E-COMMERCE, TRADE AND THE COVID-19 PANDEMIC
KEY POINTS •
The enforcement of social distancing, lockdowns and other measures in response to the COVID-19 pandemic has led consumers to ramp up online shopping, social media use, internet telephony and teleconferencing, and streaming of videos and films.
• This has resulted in spikes in business-to-consumers (B2C) sales and an increase in business-to-business (B2B) e-commerce.2 The increase in B2C sales is particularly evident in online sales of medical supplies, household essentials and food products.
• Demand has also increased for internet and mobile data services. The network capacity and spectrum to accommodate the shift to online activities has urgently had to be adapted by both operators and governments. Demand has fallen, however, for certain services with a large online component, such as tourism services.
• E-commerce for goods and services trade has been adversely impacted by the same factors that have caused disruption in supply and demand overall. Such disruptions have resulted in delivery delays or outright cancellation of orders. Several other e-commerce-related challenges have arisen or been further amplified during this pandemic. These include price gouging (i.e. increasing prices to unreasonably high levels), product safety concerns, deceptive practices, cybersecurity concerns, the need for increased bandwidth, and development-related concerns.
• The pandemic has highlighted the glaring need to bridge the digital divide, both within and across countries, given the central role the digital economy has played during the crisis. Many traditional obstacles have been accentuated and have continued to hamper greater participation in e-commerce activities by small producers, sellers and consumers in developing countries, particularly in least-developed countries (LDCs). This has underscored the need for efficient and affordable information and communications technology (ICT) services, such as telecommunication, computer and other IT services and emerging technologies.
• Governments have adopted new measures, and the private sector has also acted, to respond to and ensure that e-commerce can help to alleviate some of the challenges faced in combating the virus. These have included increasing network capacity, offering expanded data services at little or no cost, lowering or scrapping transaction costs on digital payments and mobile money transfers, improving delivery services and other logistics, using digital tools to enforce measures and disseminate information, promoting telehealth services, and leveraging ICT for surveillance. • The global nature of COVID-19 and its impact on e-commerce may encourage strengthened international cooperation and the further development of policies for online purchases and supply. The pandemic has made it clear that e-commerce can be an important tool/solution
1 This information note, prepared by the WTO Secretariat on its own responsibility, is without prejudice to the positions of members or to their rights or obligations under the WTO. The measures/examples/issues mentioned are illustrative only and not exhaustive.
2 The WTO Work Programme defines "electronic commerce" as the production, distribution, marketing, sale or delivery of goods and services by electronic means. 2 for consumers. E-commerce can also support small businesses and, by making economies more competitive, be an economic driver for both domestic growth and international trade. • The pandemic has highlighted the importance of digital technologies in general, but also several vulnerabilities across the world. The resulting experiences and lessons are relevant to various discussions in the WTO, including those on electronic commerce, which could benefit from looking at greater international cooperation to facilitate the cross-border movement of goods and services, narrow the digital divide, and level the playing field for micro, small and medium-sized enterprises (MSMEs).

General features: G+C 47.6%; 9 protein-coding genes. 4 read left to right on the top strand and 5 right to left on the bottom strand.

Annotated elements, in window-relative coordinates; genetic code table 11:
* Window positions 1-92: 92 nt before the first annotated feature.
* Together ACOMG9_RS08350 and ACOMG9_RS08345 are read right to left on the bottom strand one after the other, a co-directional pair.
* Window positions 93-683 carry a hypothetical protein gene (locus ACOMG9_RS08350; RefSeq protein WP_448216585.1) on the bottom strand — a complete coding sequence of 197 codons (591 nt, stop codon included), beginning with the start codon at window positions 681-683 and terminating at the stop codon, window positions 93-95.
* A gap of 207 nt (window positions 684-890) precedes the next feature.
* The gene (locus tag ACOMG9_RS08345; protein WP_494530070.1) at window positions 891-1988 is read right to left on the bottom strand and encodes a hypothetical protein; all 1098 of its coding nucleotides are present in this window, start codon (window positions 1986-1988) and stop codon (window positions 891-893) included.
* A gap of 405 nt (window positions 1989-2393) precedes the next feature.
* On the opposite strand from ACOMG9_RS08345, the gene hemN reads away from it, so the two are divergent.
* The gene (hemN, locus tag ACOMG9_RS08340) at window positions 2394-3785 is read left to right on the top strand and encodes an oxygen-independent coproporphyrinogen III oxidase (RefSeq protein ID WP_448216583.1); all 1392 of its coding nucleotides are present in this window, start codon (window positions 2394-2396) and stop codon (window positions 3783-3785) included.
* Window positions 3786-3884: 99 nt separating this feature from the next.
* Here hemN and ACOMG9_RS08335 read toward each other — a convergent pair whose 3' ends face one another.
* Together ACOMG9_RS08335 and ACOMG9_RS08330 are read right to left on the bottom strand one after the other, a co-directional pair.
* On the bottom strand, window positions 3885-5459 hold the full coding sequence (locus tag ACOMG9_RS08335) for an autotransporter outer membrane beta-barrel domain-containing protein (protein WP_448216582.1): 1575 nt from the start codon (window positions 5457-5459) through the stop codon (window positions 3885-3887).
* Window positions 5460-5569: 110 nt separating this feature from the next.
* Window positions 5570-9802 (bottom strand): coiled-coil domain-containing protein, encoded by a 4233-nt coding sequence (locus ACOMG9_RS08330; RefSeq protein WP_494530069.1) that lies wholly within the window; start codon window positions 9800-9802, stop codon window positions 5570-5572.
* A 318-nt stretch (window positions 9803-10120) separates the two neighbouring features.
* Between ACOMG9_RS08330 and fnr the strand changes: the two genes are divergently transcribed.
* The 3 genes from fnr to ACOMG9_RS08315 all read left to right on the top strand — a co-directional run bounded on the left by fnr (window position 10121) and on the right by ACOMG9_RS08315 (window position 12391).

1 OVERVIEW OF THE E-COMMERCE LANDSCAPE IN THE CONTEXT OF COVID-19 B2B and B2C online sales of physical goods have recently experienced a surge of demand in certain products due to the COVID-19 pandemic. Initially, many businesses and consumers responded by stocking up. Medical supplies, including hand sanitizers, disinfectants and surgical facemasks, as well as household essentials such as toilet paper and non-perishable foodstuffs were stockpiled. Businesses were faced with teleworking, and homebound consumers had to communicate and entertain themselves remotely. Many governments have enforced social distancing measures, instituted lockdowns and/or temporarily closed "non-essential" businesses. The result has been a spike in online purchases of some products, as well as an increased demand for a wide range of digital services, as many consumers resorted to online shopping – either internetenabled or by telephone. Several brick-and-mortar businesses have therefore shifted resources to e-commerce. The increase in the number of consumers flocking to digital services has spurred both suppliers of these services and telecommunications operators to enhance their network capacity and to offer advantageously priced or free data and service packages. Given the way in which commercial activities are intertwined and supply chains operate, the relative shift to online B2B and B2C sales by means of retail and wholesale distribution services is dependent on manufacturing activity and on the availability of services. However, these were also disrupted by the measures instituted by governments to contain the spread of the virus. First, manufacturing in many economies came to a halt as a result of the lockdowns, thereby resulting in a decrease in production and labour shortages in many countries. Second, online purchasing of goods has been subject to the same supply chain bottlenecks as physical purchases. International transport and logistics services have been affected by the introduction of new health regulations, as these have severely disrupted most international means of transport – land, sea and air cargo. 2 MEASURES AND ACTIONS TAKEN TO FACILITATE E-COMMERCE OF GOODS IN RESPONSE TO COVID-19 In order to implement effectively the social distancing measures aimed at containing the further spread of COVID-19, several governments around the world have encouraged online purchasing as an alternative to physical shopping, and consumers have adapted their shopping patterns and behaviours to minimize risks of getting infected. In some developed countries, distribution service platforms have managed to address problems without government intervention. In developing countries, some governments have been more proactive than others, and in particular in countries where face-to-face transactions had, until now, remained the norm. For example, in some African countries, to facilitate online purchases of essential food items, local governments have compiled and circulated, via social media and other means, the telephone contacts of coordinators of different food products in various markets to enable consumers to call and order groceries. Consumers then pay with mobile money (i.e. by means of their mobile phones) and have their purchases delivered by bicycle and motorcycle taxis known as tuku-tukus3 operated, for example, by Uber, SafeBoda, or other similar options. This expansion of delivery services has had positive knock-on effects for increased employment, even if these may be temporary. In addition, several telecommunications providers have made available data services for minimal or no costs. Central banks have temporarily permitted companies and banks to lower or scrap 3 Tuku-tukus/boda-bodas are commonly found in East Africa, providing transportation options for passengers and job opportunities for drivers. 3 transaction costs and fees on digital payments and mobile money transfers in order to encourage the use of mobile money in preference to cash.4,5 Other authorities, including in the United Arab Emirates and the Russian Federation, have encouraged the use of mobile payments but are yet to formally unveil specific regulations. These are some of the innovative measures/actions which have been employed to encourage regions in which, hitherto, populations did not fully trust online purchases, with a view to ensuring a continued flow of food supplies and essential household goods. Despite persistent challenges, in light of the pandemic, online purchases and e-commerce have become de facto fall-back solutions. Going forward, the questions arise of whether the experiences from the COVID-19 pandemic will propel more consumers to change their shopping behaviours and patterns and increasingly resort to online purchases, and whether governments in these regions will prioritize and invest more in e-commerce and online-facilitating infrastructure and policies. 3 DISRUPTIONS FACING LOGISTICS AND DELIVERY SERVICES, ONLINE B2B WHOLESALERS AND SUPPLY CHAINS The COVID-19 pandemic has tested wholesale and logistics services and other features of supply chains like no other event in recent history. Due to the lockdowns instituted to contain the further spread of the virus, e-commerce in goods has faced supply chain disruptions. Many firms have continued to experience supply challenges as a result of the suspension of manufacturing activity, decreased production and labour shortages. Those with warehousing facilities in impacted areas have faced difficult decisions about how or whether to keep manufacturing their products. The pandemic has therefore brought to the fore the vulnerabilities of supply chains and tested the ability of businesses to adjust swiftly. The international transport and logistics services on which all e-commerce and more traditional trade transactions rely have also been severely affected by the introduction of new health regulations that have disrupted land, sea and air cargo transportation. The cancellation of more than a million passenger flights, 6 which were typically used to transport postal shipments and other small consignments, has significantly reduced transport capacity and increased shipping prices for cross-border B2C and B2B transactions. According to the International Air Transport Association (IATA) and the Universal Postal Union (UPU), problems were aggravated by administrative and regulatory bottlenecks, as well as crew quarantine conditions, which prevented cargo flights from keeping pace with demand. 7 Commercial B2B e-commerce relying on large-scale imports via maritime transport has also been affected. Customers have therefore been faced with delays or cancellations of their orders, even on the day of delivery. 4 HIGH DEMAND FOR SERVICES DELIVERED ELECTRONICALLY: MEDIA, E-PAYMENTS, EDUCATION, HEALTH One of the most significant segments of online purchasing by value, 8 tourism and travel has plummeted as a result of the COVID-19 pandemic for obvious reasons.9 In March, for example, 30 per cent of US consumers reported delaying vacations and 25 per cent delaying flights.10 In this environment, e-commerce by tourism-related purchasing platforms has likewise fallen. For example, 4 See https://www.mobileworldlive.com/featured-content/money-home-banner/consumers-urged-toturn-away-from-cash-in-virus-fight/ , https://www.mobileworldlive.com/featured-content/money-homebanner/african-nations-back-mobile-money-in-virus-battle/ and https://www.mobileworldlive.com/featuredcontent/money-home-banner/kenya-pushes-mobile-money-in-pandemic-fight 5 See https://twitter.com/stanbicug/status/1240972920379277312?s=08 and https://pctechmag.com/2020/03/mtn-no-charge-on-sending-mobile-money 6 Estimate by IATA cited by the UPU. Source: http://news.upu.int/no_cache/nd/upu-and-iata-cooperateto-keep-cargo-moving 7 UPU and IATA collaborate to keep cargo moving. Source: http://news.upu.int/no_cache/nd/upu-andiata-cooperate-to-keep-cargo-moving 8 By some accounts, the value of online sales of tourism and travel services exceeds the value of even the categories of merchandise most commonly purchased online. See, for example, Kemp, S. (2019), Digital 2019: Global Digital Overview, Hootsuite and We Are Social, 31 January 2019, available at https://datareportal.com/reports/digital-2019-global-digital-overview 9 See https://www.emarketer.com/content/podcast-covid-19-has-ground-tourism-to-a-halt-now-what 10 See https://www.emarketer.com/content/some-consumers-are-pausing-purchases-during-covid19?ecid=NL1014 4 the holiday accommodation rental platform AirBNB has experienced a dramatic reduction in customer traffic.11 However, spurred by social distancing and stay-at-home requirements, e-commerce in services that can be delivered electronically has flourished, with demand rising sharply. While it may be a short-term phenomenon that might not last beyond the current crisis, as with online shopping, longer-term shifts in customer habits could potentially make businesses and consumers more accustomed to consuming online services in both work and personal settings. One example is media services. Facebook reports that its online messaging, voice and video call services are up by more than 50 per cent, with Italy showing a 70 per cent surge overall, and a 1,000 per cent increase in group calls. Spain's Telefonica has seen an increase in IP (i.e. internet protocol) and mobile data traffic of 40 per cent and 50 per cent, respectively. Thailand reported an 828 per cent rise in data traffic from Zoom Video Communications and a 215 per cent spike on Skype video conferencing. Both companies and governments are moving to address capacity constraints and facilitate consumer access. Some publishers have, for example, made COVID-19-related content freely available online.12 In addition, social distancing measures have dramatically boosted the demand for audiovisual content; and, as consumers cannot attend cultural events physically, content is being brought online. For example, a number of opera and concert houses have chosen to offer free online streaming of their repertoire.13 The considerable increase in demand for these digital services, as illustrated above, has led to an equivalent increase in data volumes which, in some cases, has strained the telecommunications infrastructure. In order to ensure continuity of service, Netflix and YouTube have reduced video quality to alleviate network congestion. In India, this move by Netflix has reduced its network traffic by 25 per cent.14 In the financial sector, some mobile phone companies have moved independently to reduce their fees on mobile payments, and these moves have been complemented by governments in an effect to discourage the use of cash. Many central banks have lifted some of the restrictions and requirements applied to e-payment systems, particularly in Africa, where mobile payments are common. Ghana, for example, agreed to alter policies for mobile money transactions for a period of three months; smaller withdrawals will not carry a charge, and transaction limits and balance levels have been increased. Rwanda has removed fees on all mobile money transactions, with increased daily and monthly limits depending on the type of user. Following discussions with Uganda's central bank, mobile providers of payment services announced temporary measures that included removing fees for lower-value transactions, and certain providers will make mobile wallet-to-bank transactions cost-free. Kenya introduced similar temporary measures, such as increasing daily transaction limits and suspending fees for transferring funds between mobile services and banks. Egypt has raised contactless payment limits and reduced costs of mobile cash transfers. Once the crisis necessitated the closure of businesses and schools, demand for online collaboration tools and learning platforms grew dramatically. Platforms such as Amazon have chipped in, offering the public sector free access to its remote education, remote working and research tools, and Cisco has made its Webex video conferencing tool free of charge.15 Looking forward, the current crisis is likely to have a significant and lasting impact on the demand for e-working facilities and online education traded across borders. 11 See https://www.telegraph.co.uk/technology/2020/04/13/coronavirus-has-brought-airbnb-knees-willever-recover 12 See https://wellcome.ac.uk/press-release/publishers-make-coronavirus-covid-19-content-freelyavailable-and-reusable 13 See https://blooloop.com/news/met-opera-live-stream-performances-coronavirus; Covent Garden: https://www.classicfm.com/music-news/coronavirus/royal-opera-house-launches-online-ballet-opera and https://www.staatsoper.de/en/staatsopertv.html 14 See https://www.networkworld.com/article/3533438/coronavirus-challenges-capacity-but-corenetworks-are-holding-up.html and https://www.cnbc.com/2020/03/27/coronavirus-can-the-internet-handleunprecedented-surge-in-traffic.html 15 See https://www.digitaleurope.org/resources/how-digitaleurope-members-are-supporting-efforts-totackle-covid-19 5 The COVID-19 crisis has stimulated a surge in the use of telemedicine services, as the spread of the virus has spurred calls for more extensive use of telemedicine. In China, for example, the growth of online medical platforms has substantially accelerated. Between December 2019 and January 2020, some platforms showed three-digit growth, with one even showing growth of 900 per cent. Some providers are expanding their activities to enable patients to benefit from services sourced abroad, and some jurisdictions are reviewing laws and regulations to facilitate telemedicine services, mainly on a provisional basis. 5 COVID-19 RELATED CHALLENGES Consumer protection Online consumer protection is one of the challenges that the COVID-19 pandemic has highlighted. There have been reports of fraudulent and deceptive practices, with some online sellers offering fake or unsafe hand sanitizers, surgical face masks or disinfectants for sale, and of price-gouging practices by certain manufacturers and retailers seeking to cash in and profit from the surge in demand. Compliance with health and safety regulations The increased number of small packages ordered directly to consumers has raised challenges with regard to compliance with health and safety regulations in importing countries, as well as with regard to protecting the health of the workers involved in handling and inspecting the goods. In part, the reason for the latter challenges is that regulatory agencies and other authorities responsible for assessing product conformity with such regulations are not necessarily equipped to inspect large volumes of small packages entering, for example, through postal or courier services. In addition, the speed of these activities has significantly altered the logistics chain, and more so as a consequence of the COVID-19 pandemic. This creates new challenges and difficulties for border authorities, which must intervene not only to inspect but also to collect and share, at an international level, pertinent information and data allowing them to determine the risks involved in each transaction, including with respect to the sanitary and phytosanitary (SPS) and technical barriers to trade (TBT) regulatory aspects of goods. These challenges illustrate the importance of ensuring that members base their health and safety regulations on relevant international standards16 wherever possible, in line with the WTO's TBT and SPS Agreements, and of regulatory cooperation to ensure that safety- and quality-approved products are fast-tracked. The development dimension The pandemic has highlighted the crucial importance of the digital economy and the urgent need to bridge the digital divide both within and across countries. The pandemic has accentuated existing questions about the extent to which small producers, sellers and consumers in developing countries, particularly in LDCs, can benefit from the opportunities that e-commerce provides. Many traditional obstacles have become even more obstructive in the context of the COVID-19 pandemic. These include access to online payment solutions, reliable internet and electricity connections, the prohibitive costs of trading across borders, visibility in online searches, advertising and sales platforms, and the difficulties in gaining consumer trust. The pandemic has also exposed the need to address the challenges faced in accessing health and educational services. Some communities continue to have limited access to ICTs, either because they are rural or because their incomes are low, or both. In some countries, tariffs can be as high as 35 per cent for computers and 40 per cent for telecommunications devices.17 Many ICT-related policy responses by governments during the pandemic have related to expanding access. These are important issues to be considered when devising strategies and policy frameworks aimed at facilitating e-commerce to ensure that it is truly inclusive and serves as an opportunity for development. 16 For example, the WTO Trade Facilitation Agreement (TFA), which contains provisions referring expressly to TBT and SPS measures, also contains encouragement for TFA measures to align wherever possible with relevant international standards. 17 See WTO (2017), 20 Years of the Information Technology Agreement: Boosting trade, innovation and digital connectivity, Geneva: WTO, page 24, available at: https://www.wto.org/english/res_e/booksp_e/ita20years_2017_full_e.pdf 6 6 WTO WORK IN THE CONTEXT OF THE COVID-19 PANDEMIC On-going e-commerce discussions Work on e-commerce at the WTO continues under a multilateral Work Programme on e-commerce. Also, since the Eleventh Ministerial Conference in 2017, a group of members has been discussing potential rules on e-commerce under a Joint Statement Initiative. The COVID-19 pandemic has seen an increased use of e-commerce in certain areas as well as e-commerce-enabling services and technologies, generally highlighting the importance of electronic commerce. It has also underlined the continued challenges faced by developing countries and LDCs and the critical importance of bridging the digital divide. The e-commerce discussions at the WTO – both in terms of the Work Programme and the Joint Statement Initiative negotiations – could benefit from considering the new experiences and lessons emerging from the COVID-19 pandemic, and the challenges and benefits that have emerged could be a further incentive for global cooperation in this area. Such an approach to e-commerce has the potential to contribute to greater coherence in policy-making, provide greater certainty of market access, foster consumers' confidence, and enhance the overall development of e-commerce, while at the same time addressing the challenges and difficulties that the COVID-19 pandemic has highlighted in terms of e-commerce. The WTO Trade Facilitation Agreement Some of the challenges that the COVID-19 pandemic has brought to the fore as requiring urgent solutions could be addressed through the continued implementation of the Trade Facilitation Agreement (TFA), which came into force in 2017. The TFA has several provisions that promote the adoption of improved export, import and transit procedures. For example, the TFA includes provisions that: • allow for the advance lodging of documents in electronic format in order to allow for the prearrival processing of such documents • allow for the electronic payment for duties, taxes, fees and charges collected by customs incurred upon importation and exportation • provide for a de minimis shipment value or dutiable amount for which customs duties and taxes will not be collected; in certain members, this also extends to the VAT and other internal taxes. Another important tool in the TFA is the implementation of a single window, which allows traders to submit the relevant documents and/or data requirements and be notified of a decision to release the goods from border control through a single entry point. The TFA encourages members to use information technology to support the single window, which in many members include automated control mechanisms for the above-mentioned requirements. Some of the more advanced systems allow for the use of electronic certificates (for rules of origin and sanitary and phytosanitary requirements) and even employ artificial intelligence and "big data" to develop algorithms that assist different authorities in undertaking risk management of specific consignments. WTO SPS and TBT work WTO members' notifications to the TBT Committee show that members are taking a growing number of e-commerce-related TBT measures in recent years, covering regulations and standards for networks, cybersecurity, the Internet of Things, additive manufacturing (e.g. 3D printing) and autonomous vehicles (e.g. drones). In the TBT Committee, e-commerce-related measures are frequently discussed as specific trade concerns, especially measures related to cybersecurity. Exchanges between members in the TBT Committee have highlighted the importance of an appropriate framework for post-market controls and market surveillance to complement conformity assessment procedures in relation to challenges posed by e-commerce and to the fulfilment of technical regulations and standards, for example to deal with accidents and product recalls related to goods bought online. 7 In all three areas covered by the SPS Agreement – food safety, animal health and plant health – members continue to explore the use of electronic (rather than paper-based) certificates, with the plant health world being the most advanced. Several members have provided information on the increased use of e-certificates in the COVID-19 pandemic. 7 CONCLUSION The implications of the COVID-19 pandemic may last for a long time, and e-commerce in goods and services will need to continue to adapt to the new environment. A similar spike in the use of teleworking services and in B2B and B2C e-commerce was also documented during the SARS (Severe Acute Respiratory Syndrome) epidemic in 2002-03, when e-commerce firms such as Alibaba and Taobao rose from relative obscurity. Similarly, COVID-19 could trigger further digitalization of society and the development of policies and rules to regulate online trade. While the current situation is rapidly evolving, and suggestions may become outdated at the same pace as the development of the pandemic, the question is what lessons can be drawn in the context of e-commerce. The COVID-19 pandemic has made it clear that e-commerce can be an important tool/solution for consumers in times of crisis, and that it is also an economic driver, including for small businesses. However, the pandemic has highlighted not only the importance of digital technologies in general, but also several vulnerabilities across the world. These experiences and lessons raise some useful questions: a. Should new and practical e-commerce solutions to enable the fast and secure cross border movement of goods and services be considered, to help economic recovery and job creation after the COVID-19 pandemic? b. Network capacity and higher bandwidth services have proved to be crucial, not only during the pandemic itself, but also for e-commerce and economic inclusion in general. Even more importantly, they have demonstrated their role in the delivery of essential services and the equipment of less connected communities when faced with a global crisis. Given these insights, what can WTO members do to improve communications networks and services? c. What can the WTO do to assist e-commerce in developing countries and LDCs, to reduce the digital divide and promote economies that are more resilient to possible future crises or shocks? d. Are there additional actions relating to e-commerce at the WTO that can be taken to assist MSMEs? 8 List of abbreviations B2B business-to-business B2C business-to-consumer IATA International Air Transport Association ICT information and communications technology LDC least-developed country MSME micro, small and medium-sized enterprise SPS sanitary and phytosanitary TBT technical barriers to trade TFA WTO Trade Facilitation Agreement UPU Universal Postal Union VAT value-added tax